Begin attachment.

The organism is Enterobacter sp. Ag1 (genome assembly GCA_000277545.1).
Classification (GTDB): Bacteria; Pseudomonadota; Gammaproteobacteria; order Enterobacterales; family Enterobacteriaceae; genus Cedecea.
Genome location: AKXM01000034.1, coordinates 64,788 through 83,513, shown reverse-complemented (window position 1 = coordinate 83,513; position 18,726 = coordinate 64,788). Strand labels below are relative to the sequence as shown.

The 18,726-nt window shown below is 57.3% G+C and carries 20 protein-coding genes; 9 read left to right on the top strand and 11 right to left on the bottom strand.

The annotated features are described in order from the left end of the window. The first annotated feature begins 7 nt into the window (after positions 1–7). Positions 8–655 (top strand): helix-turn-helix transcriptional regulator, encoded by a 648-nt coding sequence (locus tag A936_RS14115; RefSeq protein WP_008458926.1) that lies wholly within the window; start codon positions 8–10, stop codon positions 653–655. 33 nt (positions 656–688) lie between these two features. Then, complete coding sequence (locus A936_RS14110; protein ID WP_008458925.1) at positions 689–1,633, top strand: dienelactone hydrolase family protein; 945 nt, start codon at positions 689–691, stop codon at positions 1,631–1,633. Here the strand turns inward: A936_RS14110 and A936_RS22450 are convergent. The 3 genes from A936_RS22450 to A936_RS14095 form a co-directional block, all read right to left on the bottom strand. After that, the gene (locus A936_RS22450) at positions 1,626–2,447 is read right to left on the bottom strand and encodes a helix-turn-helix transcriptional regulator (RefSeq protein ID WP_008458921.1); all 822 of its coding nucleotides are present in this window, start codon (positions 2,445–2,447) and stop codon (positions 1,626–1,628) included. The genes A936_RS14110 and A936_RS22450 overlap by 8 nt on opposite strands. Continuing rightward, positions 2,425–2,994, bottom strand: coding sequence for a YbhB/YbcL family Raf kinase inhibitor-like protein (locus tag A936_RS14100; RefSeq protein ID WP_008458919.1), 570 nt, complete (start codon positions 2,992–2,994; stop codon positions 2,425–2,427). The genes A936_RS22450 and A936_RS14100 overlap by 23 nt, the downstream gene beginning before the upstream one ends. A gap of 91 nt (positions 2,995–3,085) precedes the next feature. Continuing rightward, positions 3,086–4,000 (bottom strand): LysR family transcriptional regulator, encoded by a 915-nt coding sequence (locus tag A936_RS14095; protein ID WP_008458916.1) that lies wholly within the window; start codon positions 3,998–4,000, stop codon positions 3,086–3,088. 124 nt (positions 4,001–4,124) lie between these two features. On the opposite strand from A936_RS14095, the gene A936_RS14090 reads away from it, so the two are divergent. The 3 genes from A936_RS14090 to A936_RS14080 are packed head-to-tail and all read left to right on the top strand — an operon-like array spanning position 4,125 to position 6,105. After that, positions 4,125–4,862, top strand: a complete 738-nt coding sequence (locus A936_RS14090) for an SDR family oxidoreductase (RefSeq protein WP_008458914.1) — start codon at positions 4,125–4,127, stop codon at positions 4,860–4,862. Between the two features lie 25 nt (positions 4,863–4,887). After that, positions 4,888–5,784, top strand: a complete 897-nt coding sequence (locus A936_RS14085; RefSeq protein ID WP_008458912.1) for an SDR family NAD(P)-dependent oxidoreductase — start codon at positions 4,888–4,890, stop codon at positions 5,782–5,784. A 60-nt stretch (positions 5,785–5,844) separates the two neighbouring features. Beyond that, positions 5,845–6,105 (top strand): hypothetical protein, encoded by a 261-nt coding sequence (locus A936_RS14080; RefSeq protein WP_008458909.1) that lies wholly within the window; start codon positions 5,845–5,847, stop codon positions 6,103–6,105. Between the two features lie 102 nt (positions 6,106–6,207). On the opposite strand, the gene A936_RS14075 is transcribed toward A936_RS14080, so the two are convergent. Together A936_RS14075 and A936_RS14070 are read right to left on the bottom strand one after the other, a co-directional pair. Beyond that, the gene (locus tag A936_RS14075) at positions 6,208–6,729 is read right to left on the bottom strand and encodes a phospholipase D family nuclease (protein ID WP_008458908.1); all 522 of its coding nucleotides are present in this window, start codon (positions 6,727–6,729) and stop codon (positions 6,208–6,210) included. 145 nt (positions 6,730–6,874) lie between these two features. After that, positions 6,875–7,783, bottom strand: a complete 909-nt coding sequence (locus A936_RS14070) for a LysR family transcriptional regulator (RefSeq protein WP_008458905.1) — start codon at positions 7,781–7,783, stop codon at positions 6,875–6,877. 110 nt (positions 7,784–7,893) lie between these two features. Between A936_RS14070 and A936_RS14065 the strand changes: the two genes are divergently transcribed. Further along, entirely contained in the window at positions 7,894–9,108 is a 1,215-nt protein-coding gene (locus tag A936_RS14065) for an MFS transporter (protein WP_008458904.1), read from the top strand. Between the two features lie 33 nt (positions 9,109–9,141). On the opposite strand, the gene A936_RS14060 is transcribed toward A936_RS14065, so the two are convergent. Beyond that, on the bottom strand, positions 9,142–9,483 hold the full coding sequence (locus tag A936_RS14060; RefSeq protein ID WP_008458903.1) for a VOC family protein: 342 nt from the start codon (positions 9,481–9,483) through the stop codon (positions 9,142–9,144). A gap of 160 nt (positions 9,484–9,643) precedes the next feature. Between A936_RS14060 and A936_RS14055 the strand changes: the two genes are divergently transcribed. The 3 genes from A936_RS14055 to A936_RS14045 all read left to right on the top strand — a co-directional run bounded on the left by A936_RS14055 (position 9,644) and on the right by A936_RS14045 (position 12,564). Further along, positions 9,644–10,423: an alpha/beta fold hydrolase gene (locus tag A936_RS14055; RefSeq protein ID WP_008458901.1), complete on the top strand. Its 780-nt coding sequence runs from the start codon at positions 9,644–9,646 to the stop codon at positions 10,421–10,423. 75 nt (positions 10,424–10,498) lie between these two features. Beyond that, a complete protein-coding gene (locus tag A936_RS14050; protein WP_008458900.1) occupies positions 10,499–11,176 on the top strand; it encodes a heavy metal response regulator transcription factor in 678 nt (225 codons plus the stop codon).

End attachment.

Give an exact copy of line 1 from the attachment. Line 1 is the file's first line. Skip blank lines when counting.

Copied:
The organism is Enterobacter sp. Ag1 (genome assembly GCA_000277545.1).